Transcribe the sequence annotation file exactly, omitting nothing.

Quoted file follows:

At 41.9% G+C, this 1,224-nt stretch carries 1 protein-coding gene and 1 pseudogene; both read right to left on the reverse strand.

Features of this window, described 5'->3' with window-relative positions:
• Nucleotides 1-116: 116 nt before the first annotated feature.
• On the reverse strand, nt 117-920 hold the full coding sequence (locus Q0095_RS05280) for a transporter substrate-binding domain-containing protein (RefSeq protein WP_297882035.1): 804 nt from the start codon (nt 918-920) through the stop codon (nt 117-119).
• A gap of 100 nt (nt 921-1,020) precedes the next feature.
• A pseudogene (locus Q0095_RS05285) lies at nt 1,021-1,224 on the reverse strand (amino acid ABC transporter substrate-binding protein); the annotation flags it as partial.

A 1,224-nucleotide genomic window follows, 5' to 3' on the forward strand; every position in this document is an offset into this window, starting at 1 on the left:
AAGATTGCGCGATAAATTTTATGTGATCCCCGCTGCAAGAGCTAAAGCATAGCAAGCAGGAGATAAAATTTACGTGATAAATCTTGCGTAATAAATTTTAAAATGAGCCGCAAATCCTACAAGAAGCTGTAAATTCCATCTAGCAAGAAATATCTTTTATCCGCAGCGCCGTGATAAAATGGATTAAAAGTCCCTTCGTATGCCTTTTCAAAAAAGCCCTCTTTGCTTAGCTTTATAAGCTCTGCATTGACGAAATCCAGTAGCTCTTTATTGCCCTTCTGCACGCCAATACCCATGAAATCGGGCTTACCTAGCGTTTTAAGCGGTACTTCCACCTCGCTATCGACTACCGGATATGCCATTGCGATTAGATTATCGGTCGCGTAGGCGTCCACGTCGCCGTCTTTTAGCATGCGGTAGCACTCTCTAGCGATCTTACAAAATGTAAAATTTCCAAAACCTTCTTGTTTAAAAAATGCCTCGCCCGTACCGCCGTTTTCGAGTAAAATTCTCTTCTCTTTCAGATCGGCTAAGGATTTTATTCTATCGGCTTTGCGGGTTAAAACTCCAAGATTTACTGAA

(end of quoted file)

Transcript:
At 41.9% G+C, this 1,224-nt stretch carries 1 protein-coding gene and 1 pseudogene; both read right to left on the reverse strand.

Features of this window, described 5'->3' with window-relative positions:
• Nucleotides 1-116: 116 nt before the first annotated feature.
• On the reverse strand, nt 117-920 hold the full coding sequence (locus Q0095_RS05280) for a transporter substrate-binding domain-containing protein (RefSeq protein WP_297882035.1): 804 nt from the start codon (nt 918-920) through the stop codon (nt 117-119).
• A gap of 100 nt (nt 921-1,020) precedes the next feature.
• A pseudogene (locus Q0095_RS05285) lies at nt 1,021-1,224 on the reverse strand (amino acid ABC transporter substrate-binding protein); the annotation flags it as partial.

A 1,224-nucleotide genomic window follows, 5' to 3' on the forward strand; every position in this document is an offset into this window, starting at 1 on the left:
AAGATTGCGCGATAAATTTTATGTGATCCCCGCTGCAAGAGCTAAAGCATAGCAAGCAGGAGATAAAATTTACGTGATAAATCTTGCGTAATAAATTTTAAAATGAGCCGCAAATCCTACAAGAAGCTGTAAATTCCATCTAGCAAGAAATATCTTTTATCCGCAGCGCCGTGATAAAATGGATTAAAAGTCCCTTCGTATGCCTTTTCAAAAAAGCCCTCTTTGCTTAGCTTTATAAGCTCTGCATTGACGAAATCCAGTAGCTCTTTATTGCCCTTCTGCACGCCAATACCCATGAAATCGGGCTTACCTAGCGTTTTAAGCGGTACTTCCACCTCGCTATCGACTACCGGATATGCCATTGCGATTAGATTATCGGTCGCGTAGGCGTCCACGTCGCCGTCTTTTAGCATGCGGTAGCACTCTCTAGCGATCTTACAAAATGTAAAATTTCCAAAACCTTCTTGTTTAAAAAATGCCTCGCCCGTACCGCCGTTTTCGAGTAAAATTCTCTTCTCTTTCAGATCGGCTAAGGATTTTATTCTATCGGCTTTGCGGGTTAAAACTCCAAGATTTACTGAA